Has anyone gone out of their way recently, exceeding your expectations? How did it affect you?
More importantly, what gesture can you put forth on this day that will make a difference for someone?
Please comment below, I’d like to hear from you!
Posted in Business, Reflections on Leadership, Reflections on Life | Tagged: Exceeding expectations, practice new behavior, Successful leaders, Thought Leadership | Leave a Comment »
Posted by KakieF on July 16, 2013
The furthest I have ever traveled from home was in 2012 when I went to South East Asia as part of my MBA studies. What I found intriguing is how the educational, religious, leadership and social structures in Asia are made up of variables that we haven’t known in the past. These factors are still growing and creating new ways of thinking.
Much of the region is importing intellectual capital talent from the United States. I wonder what implications will come from blending Eastern educational structure and the social analytical thinking it breeds, along with existing western business in our global economy.
Cal Oltrogge is Senior Vice President of PDI, Ninth House, a Korn/Ferry company. The company is the world’s premier global leadership solutions company. Mr Oltrogge shared with us the biggest challenges faced in Asia include figuring out the key to unlocking leadership development, retaining and acquiring talent along with succession planning. Global systems are evolving and companies need to be flexible, engage in dialogue about languages, show respect for alternative ideas no matter what, and demonstrate openness about possibilities.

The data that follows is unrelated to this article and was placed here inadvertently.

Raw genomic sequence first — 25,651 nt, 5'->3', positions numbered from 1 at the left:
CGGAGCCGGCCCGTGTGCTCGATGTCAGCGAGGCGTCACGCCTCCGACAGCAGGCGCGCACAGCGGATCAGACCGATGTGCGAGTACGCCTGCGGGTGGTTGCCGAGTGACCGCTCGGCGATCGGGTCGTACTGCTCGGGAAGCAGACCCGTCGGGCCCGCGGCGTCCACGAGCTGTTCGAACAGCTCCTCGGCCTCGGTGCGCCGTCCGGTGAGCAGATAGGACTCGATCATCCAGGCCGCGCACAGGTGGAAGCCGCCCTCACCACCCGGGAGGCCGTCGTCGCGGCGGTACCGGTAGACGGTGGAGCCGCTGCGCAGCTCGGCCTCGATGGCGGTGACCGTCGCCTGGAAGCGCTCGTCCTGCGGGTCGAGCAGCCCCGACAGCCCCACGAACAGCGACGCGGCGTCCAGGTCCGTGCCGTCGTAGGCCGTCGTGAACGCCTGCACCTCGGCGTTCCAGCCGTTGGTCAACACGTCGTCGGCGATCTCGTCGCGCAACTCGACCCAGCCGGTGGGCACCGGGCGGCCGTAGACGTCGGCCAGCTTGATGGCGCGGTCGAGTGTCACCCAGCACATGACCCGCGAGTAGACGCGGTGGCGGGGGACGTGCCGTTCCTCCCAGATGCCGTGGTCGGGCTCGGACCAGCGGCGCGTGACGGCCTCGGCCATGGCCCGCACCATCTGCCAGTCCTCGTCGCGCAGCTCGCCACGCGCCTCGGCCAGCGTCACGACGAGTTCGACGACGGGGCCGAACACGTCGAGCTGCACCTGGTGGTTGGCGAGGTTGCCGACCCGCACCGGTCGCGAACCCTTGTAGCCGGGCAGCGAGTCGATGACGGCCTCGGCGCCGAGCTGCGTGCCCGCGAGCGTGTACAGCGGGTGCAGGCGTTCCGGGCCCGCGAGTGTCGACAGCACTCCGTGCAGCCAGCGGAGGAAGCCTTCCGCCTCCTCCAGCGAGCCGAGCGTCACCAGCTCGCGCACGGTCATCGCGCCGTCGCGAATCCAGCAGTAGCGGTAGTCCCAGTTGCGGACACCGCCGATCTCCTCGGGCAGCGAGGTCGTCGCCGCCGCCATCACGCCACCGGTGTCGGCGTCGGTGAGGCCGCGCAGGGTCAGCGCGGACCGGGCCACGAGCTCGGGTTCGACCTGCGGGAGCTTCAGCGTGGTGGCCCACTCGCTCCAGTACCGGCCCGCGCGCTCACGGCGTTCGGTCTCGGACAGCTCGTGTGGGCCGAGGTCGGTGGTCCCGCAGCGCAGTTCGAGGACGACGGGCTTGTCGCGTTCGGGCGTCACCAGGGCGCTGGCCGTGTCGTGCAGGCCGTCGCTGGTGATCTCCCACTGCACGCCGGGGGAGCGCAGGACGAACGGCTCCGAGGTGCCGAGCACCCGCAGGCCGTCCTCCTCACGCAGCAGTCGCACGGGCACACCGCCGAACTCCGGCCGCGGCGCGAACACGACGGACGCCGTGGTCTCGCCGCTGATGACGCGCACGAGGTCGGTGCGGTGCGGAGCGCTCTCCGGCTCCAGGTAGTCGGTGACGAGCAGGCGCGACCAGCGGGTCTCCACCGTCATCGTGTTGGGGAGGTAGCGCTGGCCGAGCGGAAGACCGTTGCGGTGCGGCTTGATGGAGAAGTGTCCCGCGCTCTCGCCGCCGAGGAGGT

What I took from it was that there are a lot of unknowns and we will have to let some of it play out. Part of that process will involve failure and it will be interesting to see how the Asian culture’s fear of failure will play into that.
Please share your thoughts below. I would love to hear from you!
This post was inspired by The Daily Prompt: Tell us about the farthest you’ve ever traveled from home. Photographers, artists, poets: Show us DISTANCE
Posted in Business, Reflections on Leadership | Tagged: business leadership, Complex business systems, diversity, Eastern Education, global economics, global leadership, international business, South East Asia, talent management, Western Business | Leave a Comment »
Posted by KakieF on June 25, 2013
When I was a little girl, we had a huge willow tree in our back yard that we would climb. It was so big that sometimes there were as many as 6 kids in it at once!